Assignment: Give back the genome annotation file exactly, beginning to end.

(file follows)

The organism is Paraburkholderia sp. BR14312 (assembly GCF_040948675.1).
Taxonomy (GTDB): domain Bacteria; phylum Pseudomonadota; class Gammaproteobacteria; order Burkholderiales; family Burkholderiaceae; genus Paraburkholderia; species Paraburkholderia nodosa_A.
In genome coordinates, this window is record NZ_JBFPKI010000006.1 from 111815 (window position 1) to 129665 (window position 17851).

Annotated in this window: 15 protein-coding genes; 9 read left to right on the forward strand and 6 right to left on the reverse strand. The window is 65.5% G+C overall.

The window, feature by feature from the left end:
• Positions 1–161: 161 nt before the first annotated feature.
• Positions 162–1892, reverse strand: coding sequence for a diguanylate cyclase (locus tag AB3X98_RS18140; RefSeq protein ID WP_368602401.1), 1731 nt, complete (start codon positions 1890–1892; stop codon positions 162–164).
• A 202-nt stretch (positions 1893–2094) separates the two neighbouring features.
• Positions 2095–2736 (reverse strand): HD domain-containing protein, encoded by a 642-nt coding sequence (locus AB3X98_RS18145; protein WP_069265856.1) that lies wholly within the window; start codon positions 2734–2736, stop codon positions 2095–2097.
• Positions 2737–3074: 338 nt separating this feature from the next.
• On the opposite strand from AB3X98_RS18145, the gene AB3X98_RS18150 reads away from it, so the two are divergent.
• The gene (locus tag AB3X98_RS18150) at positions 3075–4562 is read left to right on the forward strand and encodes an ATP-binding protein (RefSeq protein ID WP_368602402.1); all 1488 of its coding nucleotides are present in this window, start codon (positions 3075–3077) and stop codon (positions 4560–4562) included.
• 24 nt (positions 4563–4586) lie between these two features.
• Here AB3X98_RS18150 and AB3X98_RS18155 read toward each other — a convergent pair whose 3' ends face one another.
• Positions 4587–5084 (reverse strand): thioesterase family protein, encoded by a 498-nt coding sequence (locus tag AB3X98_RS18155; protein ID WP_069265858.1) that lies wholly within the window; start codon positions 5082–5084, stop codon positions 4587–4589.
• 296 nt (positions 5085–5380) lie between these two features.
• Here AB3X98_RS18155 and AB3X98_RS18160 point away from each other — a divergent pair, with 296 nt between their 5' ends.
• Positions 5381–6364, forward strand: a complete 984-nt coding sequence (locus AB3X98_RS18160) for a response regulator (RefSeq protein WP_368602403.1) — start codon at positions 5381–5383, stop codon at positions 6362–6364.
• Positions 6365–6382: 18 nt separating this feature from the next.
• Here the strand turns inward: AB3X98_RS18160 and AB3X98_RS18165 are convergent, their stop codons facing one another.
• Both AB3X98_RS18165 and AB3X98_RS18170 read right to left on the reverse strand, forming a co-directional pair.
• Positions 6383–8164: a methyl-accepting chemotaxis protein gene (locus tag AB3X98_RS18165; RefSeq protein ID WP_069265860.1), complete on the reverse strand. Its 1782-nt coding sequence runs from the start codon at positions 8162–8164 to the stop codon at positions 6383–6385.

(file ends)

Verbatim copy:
The organism is Paraburkholderia sp. BR14312 (assembly GCF_040948675.1).
Taxonomy (GTDB): domain Bacteria; phylum Pseudomonadota; class Gammaproteobacteria; order Burkholderiales; family Burkholderiaceae; genus Paraburkholderia; species Paraburkholderia nodosa_A.
In genome coordinates, this window is record NZ_JBFPKI010000006.1 from 111815 (window position 1) to 129665 (window position 17851).

Annotated in this window: 15 protein-coding genes; 9 read left to right on the forward strand and 6 right to left on the reverse strand. The window is 65.5% G+C overall.

The window, feature by feature from the left end:
• Positions 1–161: 161 nt before the first annotated feature.
• Positions 162–1892, reverse strand: coding sequence for a diguanylate cyclase (locus tag AB3X98_RS18140; RefSeq protein ID WP_368602401.1), 1731 nt, complete (start codon positions 1890–1892; stop codon positions 162–164).
• A 202-nt stretch (positions 1893–2094) separates the two neighbouring features.
• Positions 2095–2736 (reverse strand): HD domain-containing protein, encoded by a 642-nt coding sequence (locus AB3X98_RS18145; protein WP_069265856.1) that lies wholly within the window; start codon positions 2734–2736, stop codon positions 2095–2097.
• Positions 2737–3074: 338 nt separating this feature from the next.
• On the opposite strand from AB3X98_RS18145, the gene AB3X98_RS18150 reads away from it, so the two are divergent.
• The gene (locus tag AB3X98_RS18150) at positions 3075–4562 is read left to right on the forward strand and encodes an ATP-binding protein (RefSeq protein ID WP_368602402.1); all 1488 of its coding nucleotides are present in this window, start codon (positions 3075–3077) and stop codon (positions 4560–4562) included.
• 24 nt (positions 4563–4586) lie between these two features.
• Here AB3X98_RS18150 and AB3X98_RS18155 read toward each other — a convergent pair whose 3' ends face one another.
• Positions 4587–5084 (reverse strand): thioesterase family protein, encoded by a 498-nt coding sequence (locus tag AB3X98_RS18155; protein ID WP_069265858.1) that lies wholly within the window; start codon positions 5082–5084, stop codon positions 4587–4589.
• 296 nt (positions 5085–5380) lie between these two features.
• Here AB3X98_RS18155 and AB3X98_RS18160 point away from each other — a divergent pair, with 296 nt between their 5' ends.
• Positions 5381–6364, forward strand: a complete 984-nt coding sequence (locus AB3X98_RS18160) for a response regulator (RefSeq protein WP_368602403.1) — start codon at positions 5381–5383, stop codon at positions 6362–6364.
• Positions 6365–6382: 18 nt separating this feature from the next.
• Here the strand turns inward: AB3X98_RS18160 and AB3X98_RS18165 are convergent, their stop codons facing one another.
• Both AB3X98_RS18165 and AB3X98_RS18170 read right to left on the reverse strand, forming a co-directional pair.
• Positions 6383–8164: a methyl-accepting chemotaxis protein gene (locus tag AB3X98_RS18165; RefSeq protein ID WP_069265860.1), complete on the reverse strand. Its 1782-nt coding sequence runs from the start codon at positions 8162–8164 to the stop codon at positions 6383–6385.